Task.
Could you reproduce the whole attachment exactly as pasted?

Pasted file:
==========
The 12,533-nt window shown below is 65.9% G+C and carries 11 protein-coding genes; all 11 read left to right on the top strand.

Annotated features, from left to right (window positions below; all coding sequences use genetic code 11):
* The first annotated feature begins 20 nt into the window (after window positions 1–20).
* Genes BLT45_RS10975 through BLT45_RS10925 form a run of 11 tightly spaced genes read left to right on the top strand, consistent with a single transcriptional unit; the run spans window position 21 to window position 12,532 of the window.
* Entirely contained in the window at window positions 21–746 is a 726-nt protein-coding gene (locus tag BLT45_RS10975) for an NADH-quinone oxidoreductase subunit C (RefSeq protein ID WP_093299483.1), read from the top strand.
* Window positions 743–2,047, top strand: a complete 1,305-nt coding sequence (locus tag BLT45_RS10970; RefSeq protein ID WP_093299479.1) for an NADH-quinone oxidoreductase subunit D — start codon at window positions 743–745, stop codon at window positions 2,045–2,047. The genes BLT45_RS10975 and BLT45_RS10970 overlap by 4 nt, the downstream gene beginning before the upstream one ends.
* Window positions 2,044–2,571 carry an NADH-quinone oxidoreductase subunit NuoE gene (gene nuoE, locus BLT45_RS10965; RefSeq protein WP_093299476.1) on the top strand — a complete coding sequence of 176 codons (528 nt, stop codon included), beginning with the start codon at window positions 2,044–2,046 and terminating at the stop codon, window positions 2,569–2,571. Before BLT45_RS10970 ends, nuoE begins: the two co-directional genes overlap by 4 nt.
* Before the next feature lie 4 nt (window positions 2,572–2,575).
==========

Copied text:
The 12,533-nt window shown below is 65.9% G+C and carries 11 protein-coding genes; all 11 read left to right on the top strand.

Annotated features, from left to right (window positions below; all coding sequences use genetic code 11):
* The first annotated feature begins 20 nt into the window (after window positions 1–20).
* Genes BLT45_RS10975 through BLT45_RS10925 form a run of 11 tightly spaced genes read left to right on the top strand, consistent with a single transcriptional unit; the run spans window position 21 to window position 12,532 of the window.
* Entirely contained in the window at window positions 21–746 is a 726-nt protein-coding gene (locus tag BLT45_RS10975) for an NADH-quinone oxidoreductase subunit C (RefSeq protein ID WP_093299483.1), read from the top strand.
* Window positions 743–2,047, top strand: a complete 1,305-nt coding sequence (locus tag BLT45_RS10970; RefSeq protein ID WP_093299479.1) for an NADH-quinone oxidoreductase subunit D — start codon at window positions 743–745, stop codon at window positions 2,045–2,047. The genes BLT45_RS10975 and BLT45_RS10970 overlap by 4 nt, the downstream gene beginning before the upstream one ends.
* Window positions 2,044–2,571 carry an NADH-quinone oxidoreductase subunit NuoE gene (gene nuoE, locus BLT45_RS10965; RefSeq protein WP_093299476.1) on the top strand — a complete coding sequence of 176 codons (528 nt, stop codon included), beginning with the start codon at window positions 2,044–2,046 and terminating at the stop codon, window positions 2,569–2,571. Before BLT45_RS10970 ends, nuoE begins: the two co-directional genes overlap by 4 nt.
* Before the next feature lie 4 nt (window positions 2,572–2,575).